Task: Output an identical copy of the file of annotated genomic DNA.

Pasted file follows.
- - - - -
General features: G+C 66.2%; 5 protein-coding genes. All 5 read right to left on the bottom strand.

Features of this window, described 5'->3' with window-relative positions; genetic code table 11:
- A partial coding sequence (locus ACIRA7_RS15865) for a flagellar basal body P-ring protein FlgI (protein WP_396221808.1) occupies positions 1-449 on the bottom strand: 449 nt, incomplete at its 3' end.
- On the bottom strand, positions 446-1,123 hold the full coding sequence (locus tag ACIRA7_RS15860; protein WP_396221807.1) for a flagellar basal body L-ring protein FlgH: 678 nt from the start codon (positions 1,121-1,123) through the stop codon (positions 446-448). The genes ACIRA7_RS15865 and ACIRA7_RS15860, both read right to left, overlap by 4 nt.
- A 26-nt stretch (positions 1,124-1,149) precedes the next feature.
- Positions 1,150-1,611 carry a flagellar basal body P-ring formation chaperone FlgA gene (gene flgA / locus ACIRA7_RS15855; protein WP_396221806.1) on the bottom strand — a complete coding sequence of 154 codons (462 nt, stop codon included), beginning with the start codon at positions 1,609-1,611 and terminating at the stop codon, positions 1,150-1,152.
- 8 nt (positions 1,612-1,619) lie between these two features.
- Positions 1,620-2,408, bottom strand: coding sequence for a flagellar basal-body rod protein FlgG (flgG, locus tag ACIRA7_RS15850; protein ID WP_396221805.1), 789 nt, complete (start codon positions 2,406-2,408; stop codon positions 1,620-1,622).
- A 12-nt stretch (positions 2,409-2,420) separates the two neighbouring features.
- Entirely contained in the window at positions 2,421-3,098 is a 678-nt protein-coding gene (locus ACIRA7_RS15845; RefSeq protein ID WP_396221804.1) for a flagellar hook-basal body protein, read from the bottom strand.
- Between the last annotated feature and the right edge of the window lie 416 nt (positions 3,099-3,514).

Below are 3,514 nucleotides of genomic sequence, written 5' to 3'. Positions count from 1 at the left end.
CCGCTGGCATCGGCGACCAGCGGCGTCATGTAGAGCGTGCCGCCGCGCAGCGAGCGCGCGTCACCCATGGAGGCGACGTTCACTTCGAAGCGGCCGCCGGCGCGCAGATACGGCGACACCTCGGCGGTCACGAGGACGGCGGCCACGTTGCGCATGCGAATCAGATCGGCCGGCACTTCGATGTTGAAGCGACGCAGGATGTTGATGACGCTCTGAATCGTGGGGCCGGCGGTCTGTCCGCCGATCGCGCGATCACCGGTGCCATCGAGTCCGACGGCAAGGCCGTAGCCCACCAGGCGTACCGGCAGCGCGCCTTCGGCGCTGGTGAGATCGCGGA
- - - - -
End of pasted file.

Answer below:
General features: G+C 66.2%; 5 protein-coding genes. All 5 read right to left on the bottom strand.

Features of this window, described 5'->3' with window-relative positions; genetic code table 11:
- A partial coding sequence (locus ACIRA7_RS15865) for a flagellar basal body P-ring protein FlgI (protein WP_396221808.1) occupies positions 1-449 on the bottom strand: 449 nt, incomplete at its 3' end.
- On the bottom strand, positions 446-1,123 hold the full coding sequence (locus tag ACIRA7_RS15860; protein WP_396221807.1) for a flagellar basal body L-ring protein FlgH: 678 nt from the start codon (positions 1,121-1,123) through the stop codon (positions 446-448). The genes ACIRA7_RS15865 and ACIRA7_RS15860, both read right to left, overlap by 4 nt.
- A 26-nt stretch (positions 1,124-1,149) precedes the next feature.
- Positions 1,150-1,611 carry a flagellar basal body P-ring formation chaperone FlgA gene (gene flgA / locus ACIRA7_RS15855; protein WP_396221806.1) on the bottom strand — a complete coding sequence of 154 codons (462 nt, stop codon included), beginning with the start codon at positions 1,609-1,611 and terminating at the stop codon, positions 1,150-1,152.
- 8 nt (positions 1,612-1,619) lie between these two features.
- Positions 1,620-2,408, bottom strand: coding sequence for a flagellar basal-body rod protein FlgG (flgG, locus tag ACIRA7_RS15850; protein ID WP_396221805.1), 789 nt, complete (start codon positions 2,406-2,408; stop codon positions 1,620-1,622).
- A 12-nt stretch (positions 2,409-2,420) separates the two neighbouring features.
- Entirely contained in the window at positions 2,421-3,098 is a 678-nt protein-coding gene (locus ACIRA7_RS15845; RefSeq protein ID WP_396221804.1) for a flagellar hook-basal body protein, read from the bottom strand.
- Between the last annotated feature and the right edge of the window lie 416 nt (positions 3,099-3,514).

Below are 3,514 nucleotides of genomic sequence, written 5' to 3'. Positions count from 1 at the left end.
CCGCTGGCATCGGCGACCAGCGGCGTCATGTAGAGCGTGCCGCCGCGCAGCGAGCGCGCGTCACCCATGGAGGCGACGTTCACTTCGAAGCGGCCGCCGGCGCGCAGATACGGCGACACCTCGGCGGTCACGAGGACGGCGGCCACGTTGCGCATGCGAATCAGATCGGCCGGCACTTCGATGTTGAAGCGACGCAGGATGTTGATGACGCTCTGAATCGTGGGGCCGGCGGTCTGTCCGCCGATCGCGCGATCACCGGTGCCATCGAGTCCGACGGCAAGGCCGTAGCCCACCAGGCGTACCGGCAGCGCGCCTTCGGCGCTGGTGAGATCGCGGA